Bonga Kuenda is the living master of Semba, Angolan folk music. Bonga has songs for everything; from weddings to funerals but most notably, he has songs that tell the stories of struggles the Angolans went through during the Portuguese’s colonial rule.
Bonga has always aimed to remain true to his identity. He didn’t like the fact that Portugal owned Angola, his country. He wanted independence.
‘In the 1950s and 60s, there was a real atmosphere of fear in Luanda. There was repression, forced labour, 90% of the locals lived in shanty towns. They were dirty and overcrowded. Really only the Portgugse lived in and owned proper buildings.
Schools were segregated. We wanted to protest but it was impossible to do it openly because the political police were scary and tough. If they caught you, you could be whipped and sent to jail.
It was terribly painful to be Angolan and to be only taught Portueguese history at school. You know they told us about the rivers of Portugal and the philosophy of Portugal but nothing about Angola and it’s very painful.
He feared the political police. So in music, which his father introduced to him at a tender age, he found a way to protest and develop his Angolan identity.
‘It was in itself a political act to play and sing Angolan music, the folk songs of my people. My biggest protest was through music. Our music wasn’t played on the radio. You only heard Portuguese music or classical music on the radio and I couldn’t have love for that music. It was forced upon us. It’s imposed so we couldn’t enjoy it.
The Angolan music we played at home was what we enjoyed.
We sang in Chibundu which is the Bantu language of Angola. It was important to me to sing in that language because the Portuguese couldn’t understand it so we could sing what we wanted. One song was about the unhappiness of the people. The song was a lamentation that we were in our own country but not in control of it.’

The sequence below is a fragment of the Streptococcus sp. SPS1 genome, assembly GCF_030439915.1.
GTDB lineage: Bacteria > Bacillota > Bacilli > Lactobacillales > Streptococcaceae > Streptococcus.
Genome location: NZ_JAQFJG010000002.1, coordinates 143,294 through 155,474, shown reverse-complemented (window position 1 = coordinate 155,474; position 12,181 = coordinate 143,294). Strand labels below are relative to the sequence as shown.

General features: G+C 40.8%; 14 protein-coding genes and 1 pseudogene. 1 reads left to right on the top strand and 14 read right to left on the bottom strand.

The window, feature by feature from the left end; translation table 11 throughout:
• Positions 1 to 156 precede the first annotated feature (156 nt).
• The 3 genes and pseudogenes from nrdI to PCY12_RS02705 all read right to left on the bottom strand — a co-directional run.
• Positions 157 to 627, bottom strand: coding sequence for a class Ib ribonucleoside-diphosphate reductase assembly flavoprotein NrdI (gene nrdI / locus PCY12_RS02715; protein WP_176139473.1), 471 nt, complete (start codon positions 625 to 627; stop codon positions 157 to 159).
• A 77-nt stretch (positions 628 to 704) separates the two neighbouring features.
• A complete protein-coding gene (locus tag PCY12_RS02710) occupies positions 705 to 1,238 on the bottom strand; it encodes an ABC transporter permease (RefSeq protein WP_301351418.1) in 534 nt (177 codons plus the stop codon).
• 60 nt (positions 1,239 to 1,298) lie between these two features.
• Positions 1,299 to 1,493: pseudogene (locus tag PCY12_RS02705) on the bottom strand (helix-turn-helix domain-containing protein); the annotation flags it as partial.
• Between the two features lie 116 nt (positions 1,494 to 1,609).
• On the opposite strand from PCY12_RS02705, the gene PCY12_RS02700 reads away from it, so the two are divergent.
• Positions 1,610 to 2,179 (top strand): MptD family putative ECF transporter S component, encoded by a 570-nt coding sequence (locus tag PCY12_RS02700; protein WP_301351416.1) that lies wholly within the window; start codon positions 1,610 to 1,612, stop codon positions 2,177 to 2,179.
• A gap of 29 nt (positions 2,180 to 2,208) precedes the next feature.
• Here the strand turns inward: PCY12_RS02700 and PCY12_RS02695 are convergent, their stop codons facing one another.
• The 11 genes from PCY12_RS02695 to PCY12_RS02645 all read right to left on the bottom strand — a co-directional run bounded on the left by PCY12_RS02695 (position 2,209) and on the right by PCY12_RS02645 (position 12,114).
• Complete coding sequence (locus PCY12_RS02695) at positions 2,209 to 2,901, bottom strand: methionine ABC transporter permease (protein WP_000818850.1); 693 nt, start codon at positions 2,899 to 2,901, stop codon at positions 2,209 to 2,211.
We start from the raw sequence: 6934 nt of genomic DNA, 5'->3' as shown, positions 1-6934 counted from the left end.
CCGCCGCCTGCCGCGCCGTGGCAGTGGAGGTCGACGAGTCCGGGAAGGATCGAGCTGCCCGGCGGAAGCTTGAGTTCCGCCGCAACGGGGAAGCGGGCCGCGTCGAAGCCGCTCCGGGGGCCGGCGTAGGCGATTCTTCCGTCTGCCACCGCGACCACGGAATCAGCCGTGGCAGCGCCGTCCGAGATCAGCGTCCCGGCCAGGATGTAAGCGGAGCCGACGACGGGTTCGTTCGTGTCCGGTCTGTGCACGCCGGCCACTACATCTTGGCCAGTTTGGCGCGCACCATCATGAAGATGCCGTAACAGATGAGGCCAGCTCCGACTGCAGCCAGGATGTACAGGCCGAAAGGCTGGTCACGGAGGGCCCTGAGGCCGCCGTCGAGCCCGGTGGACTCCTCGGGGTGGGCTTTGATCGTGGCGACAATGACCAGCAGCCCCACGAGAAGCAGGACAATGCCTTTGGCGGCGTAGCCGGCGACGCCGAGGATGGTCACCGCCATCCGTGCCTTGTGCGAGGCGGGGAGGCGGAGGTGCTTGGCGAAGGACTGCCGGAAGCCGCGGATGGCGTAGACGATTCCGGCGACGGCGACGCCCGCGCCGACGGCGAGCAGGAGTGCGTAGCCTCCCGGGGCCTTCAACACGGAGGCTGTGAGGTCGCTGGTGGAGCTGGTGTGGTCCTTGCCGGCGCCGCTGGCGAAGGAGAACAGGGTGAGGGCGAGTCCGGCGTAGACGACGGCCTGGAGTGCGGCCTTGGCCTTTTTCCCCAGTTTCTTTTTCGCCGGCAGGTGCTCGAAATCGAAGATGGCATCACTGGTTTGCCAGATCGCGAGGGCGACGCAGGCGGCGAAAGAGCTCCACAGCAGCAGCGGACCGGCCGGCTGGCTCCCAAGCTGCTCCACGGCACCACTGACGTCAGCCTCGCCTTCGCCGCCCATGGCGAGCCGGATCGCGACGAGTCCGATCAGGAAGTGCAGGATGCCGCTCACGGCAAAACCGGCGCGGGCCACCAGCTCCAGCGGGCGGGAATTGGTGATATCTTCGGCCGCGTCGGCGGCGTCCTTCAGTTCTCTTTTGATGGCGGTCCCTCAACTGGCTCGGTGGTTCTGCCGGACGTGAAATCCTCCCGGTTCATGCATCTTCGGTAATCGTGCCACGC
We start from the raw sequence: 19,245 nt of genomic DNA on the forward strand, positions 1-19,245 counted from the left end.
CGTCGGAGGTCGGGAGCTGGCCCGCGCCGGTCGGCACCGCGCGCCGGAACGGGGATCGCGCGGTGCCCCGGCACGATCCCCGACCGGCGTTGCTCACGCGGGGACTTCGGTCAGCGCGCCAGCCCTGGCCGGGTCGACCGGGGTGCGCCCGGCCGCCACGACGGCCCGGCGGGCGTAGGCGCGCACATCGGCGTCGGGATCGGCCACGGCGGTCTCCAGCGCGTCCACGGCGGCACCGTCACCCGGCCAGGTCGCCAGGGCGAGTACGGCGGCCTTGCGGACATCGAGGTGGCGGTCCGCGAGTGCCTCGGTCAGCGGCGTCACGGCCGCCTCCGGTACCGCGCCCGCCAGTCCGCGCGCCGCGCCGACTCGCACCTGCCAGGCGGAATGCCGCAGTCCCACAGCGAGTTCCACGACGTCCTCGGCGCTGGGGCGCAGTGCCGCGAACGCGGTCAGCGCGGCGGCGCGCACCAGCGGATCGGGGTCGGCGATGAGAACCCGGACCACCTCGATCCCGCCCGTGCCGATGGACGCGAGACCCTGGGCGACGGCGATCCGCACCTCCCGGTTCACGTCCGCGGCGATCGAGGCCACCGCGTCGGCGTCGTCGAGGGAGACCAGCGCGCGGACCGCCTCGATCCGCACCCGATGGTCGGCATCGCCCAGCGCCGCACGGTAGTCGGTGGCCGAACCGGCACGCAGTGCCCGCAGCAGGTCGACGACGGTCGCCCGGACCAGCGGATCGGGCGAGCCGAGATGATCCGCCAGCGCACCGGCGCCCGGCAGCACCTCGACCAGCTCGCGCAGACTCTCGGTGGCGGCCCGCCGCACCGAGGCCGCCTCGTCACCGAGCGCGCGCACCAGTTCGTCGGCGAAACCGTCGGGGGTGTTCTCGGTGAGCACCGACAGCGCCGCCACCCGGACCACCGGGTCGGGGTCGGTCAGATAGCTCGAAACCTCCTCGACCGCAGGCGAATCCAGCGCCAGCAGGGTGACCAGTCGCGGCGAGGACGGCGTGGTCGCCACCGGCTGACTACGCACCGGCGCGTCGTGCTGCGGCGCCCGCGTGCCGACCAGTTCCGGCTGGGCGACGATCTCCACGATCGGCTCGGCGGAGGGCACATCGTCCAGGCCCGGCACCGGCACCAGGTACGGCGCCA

Music this overtly political came with its own risks and performers had been persecuted before. There was a pioneer of modern Angolan music who had been a star back in the 1940s. That was until he was silenced by the portguese and imprisoned him in the penal colony on the Cape Verde islands suspecting he was a nationalists.
So Jose Adelino managed to stay under the radar and moved on to another activity he excelled at. In addition to being musical and political, he competed as a sprinter.
Jose Adelino is known as the fastest runner from the Portuguese Empire. He ran 100m, 200m, and 400m races for Portugal. Although he insists he never represented Portugal but was doing it for Angola.
‘I was driven by a great political cause. I wanted to escape the shanty towns. I wanted a better life. I wanted independence and that drove me to go faster and faster. I broke all the Angolan records for 100m, 200m, 400m.
I wasn’t there to represent Portuguese.I was there to present a future Angolan society. An independent Angola. I wasn’t happy to be flying the flag of a colonial country but I was my own person and that was important. I thought of Angolans when I raced.
There were a group of us. Anglian athletes competing around europe. Our presence itself was political to show that we have sporting power. It felt like it was equivalent to the black power salute at the olympic games.’
His status as an athlete gave him an unusual freedom of movement for an Angolan. So while he was travelling around Europe he became something like a clandestine political operative secretly delivering written pamphlets written by freedom fighters from back home.